I’ll try, based on my admittedly limited understanding of all the details, but with probably more reading on steam engine tech than the average bear.
The steam valve, as I understand it, controls the injection of the fuel oil into the combustion chamber. Imagine a paint sprayer, bead blaster, or any other system where a stream of moving air creates a low pressure and brings other stuff along. Replace the air with steam (because you’ve got a ton of it and it helps heat the fuel at the final injection point), and you’ve got a system that will finely vaporize oil and spray it into the combustion chamber. I believe the fuel flow valve is separate, but the steam valve here will impact the pattern of the spray and how wide the spray pattern is, how far into the chamber it goes, etc.
Blowing the flame out with too much steam, and having a hot enough firebox that the now not-burning oil spray finds something hot and lights off again. You have, at that point, a firebox full of oil and air, not burning, and it starts burning all at once. It’s the same basic problem as a rocket hard start and RUD, just without (ideally) blowing the boiler up. I’m sure the efficiency of random kabooms is far lower than a steady, smooth burning of oil, before you consider the efficiency of disassembling a boiler full of steam.
The makeup water supply in the tender, which is unpressurized. Just dump it on in.
A neat post by Ray Dewley, from Railway Preservation News:
I have fired oil and might give some insight on doing so. First of all, RUN AWAY!!!.. Just kidding. I have fired wood and coal as well. Oil is physically easy, but mentally frustrating.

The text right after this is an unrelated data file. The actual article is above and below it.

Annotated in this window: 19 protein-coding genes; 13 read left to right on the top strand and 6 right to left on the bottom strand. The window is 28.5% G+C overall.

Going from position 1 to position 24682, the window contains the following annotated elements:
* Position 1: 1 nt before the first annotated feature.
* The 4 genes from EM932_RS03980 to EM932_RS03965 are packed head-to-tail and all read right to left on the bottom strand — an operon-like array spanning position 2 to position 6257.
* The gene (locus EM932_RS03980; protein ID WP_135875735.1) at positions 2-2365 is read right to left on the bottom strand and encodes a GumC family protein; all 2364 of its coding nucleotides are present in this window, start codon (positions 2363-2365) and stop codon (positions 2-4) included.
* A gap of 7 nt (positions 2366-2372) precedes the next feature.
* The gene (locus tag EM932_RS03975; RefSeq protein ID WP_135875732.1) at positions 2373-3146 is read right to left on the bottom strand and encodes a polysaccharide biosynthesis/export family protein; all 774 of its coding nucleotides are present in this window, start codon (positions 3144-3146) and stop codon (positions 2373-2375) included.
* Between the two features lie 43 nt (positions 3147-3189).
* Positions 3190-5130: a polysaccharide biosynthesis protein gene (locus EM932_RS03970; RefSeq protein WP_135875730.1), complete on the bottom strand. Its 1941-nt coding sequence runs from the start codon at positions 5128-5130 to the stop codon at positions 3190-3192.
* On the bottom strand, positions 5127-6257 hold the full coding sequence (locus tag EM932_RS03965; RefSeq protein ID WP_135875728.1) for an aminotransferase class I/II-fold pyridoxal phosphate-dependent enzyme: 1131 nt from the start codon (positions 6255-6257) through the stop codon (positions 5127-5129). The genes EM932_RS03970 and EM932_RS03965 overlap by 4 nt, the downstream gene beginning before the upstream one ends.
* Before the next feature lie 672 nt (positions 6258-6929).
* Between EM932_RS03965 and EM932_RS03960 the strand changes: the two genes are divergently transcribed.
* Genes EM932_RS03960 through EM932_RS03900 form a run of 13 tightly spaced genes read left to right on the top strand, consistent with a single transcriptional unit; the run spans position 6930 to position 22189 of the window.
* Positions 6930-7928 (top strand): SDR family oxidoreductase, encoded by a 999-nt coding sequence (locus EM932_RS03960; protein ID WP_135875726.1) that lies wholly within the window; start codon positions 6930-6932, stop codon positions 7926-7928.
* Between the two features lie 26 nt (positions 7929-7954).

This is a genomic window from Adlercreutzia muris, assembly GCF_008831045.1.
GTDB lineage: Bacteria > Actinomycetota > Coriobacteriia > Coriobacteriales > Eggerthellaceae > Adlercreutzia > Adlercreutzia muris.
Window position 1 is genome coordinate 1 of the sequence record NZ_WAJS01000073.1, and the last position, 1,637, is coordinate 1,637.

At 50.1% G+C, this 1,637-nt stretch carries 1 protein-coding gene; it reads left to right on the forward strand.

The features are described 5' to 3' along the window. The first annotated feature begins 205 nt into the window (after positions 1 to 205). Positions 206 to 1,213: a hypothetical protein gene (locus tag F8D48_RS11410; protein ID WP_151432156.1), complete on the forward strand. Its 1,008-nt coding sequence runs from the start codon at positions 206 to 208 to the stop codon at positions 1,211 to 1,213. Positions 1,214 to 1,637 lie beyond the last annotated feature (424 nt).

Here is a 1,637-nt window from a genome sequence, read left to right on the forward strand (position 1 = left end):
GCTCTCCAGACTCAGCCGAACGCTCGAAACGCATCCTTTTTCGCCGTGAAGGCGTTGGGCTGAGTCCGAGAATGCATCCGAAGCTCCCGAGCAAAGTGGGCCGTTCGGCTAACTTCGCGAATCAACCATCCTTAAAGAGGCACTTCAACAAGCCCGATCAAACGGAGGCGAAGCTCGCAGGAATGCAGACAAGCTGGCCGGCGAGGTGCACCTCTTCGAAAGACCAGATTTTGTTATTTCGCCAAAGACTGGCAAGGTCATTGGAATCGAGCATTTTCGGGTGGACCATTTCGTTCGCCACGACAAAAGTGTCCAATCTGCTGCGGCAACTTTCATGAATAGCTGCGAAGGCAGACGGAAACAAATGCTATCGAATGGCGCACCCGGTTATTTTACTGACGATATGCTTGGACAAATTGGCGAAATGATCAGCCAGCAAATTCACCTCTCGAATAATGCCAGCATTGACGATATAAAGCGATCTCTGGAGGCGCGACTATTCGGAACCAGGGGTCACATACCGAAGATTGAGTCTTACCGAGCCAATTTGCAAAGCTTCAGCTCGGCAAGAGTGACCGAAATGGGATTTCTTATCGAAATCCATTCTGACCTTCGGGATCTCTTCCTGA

The basic theory of operation is that the burner is on constantly and the fire brick opposing the burner is the “ignition system” in that it glows red after a short time and reignites any “flame-outs” (I had one - the fire goes quiet and the stack goes white on #2 oil, then comes an earth shattering KABOOM when she relights). The way the oil is atomized is basically two different ways - internal or external mixing. Internal mixing (the one on the engine I work on)is where the oil is mixed with the steam and exits the burner as an aerosol. The external mixing type flows oil over a slit with the atomizing steam issuing from it. You are adjust a “spot fire” in the terminal for an “idle” fire position on the valve handle quadrant with a firing or drifting pin.
The location and orientation of the burner in the firebox or pan is usually under the tubes with the burner aimed at the brick in the firebox below the door opening. Baldwin had some of theirs in the pan pointing up at the same target. the small Baldwin I run occasionally had it level targeted under the door.
The fire is regulated along with demand and water supply to boiler, with a faster heat response than coal. Here’s something to remember you can build a really hot fire in a big hurry and damage the firebox if not careful.
When plumbing a burner, provide a pet cock for slow bleed for keeping any condensate out of the burner - you don’t want water in your fire or firebox
More here: Railway Preservation News • View topic - Oil Burner Control for Steam Locomotives - Re: YRE & 614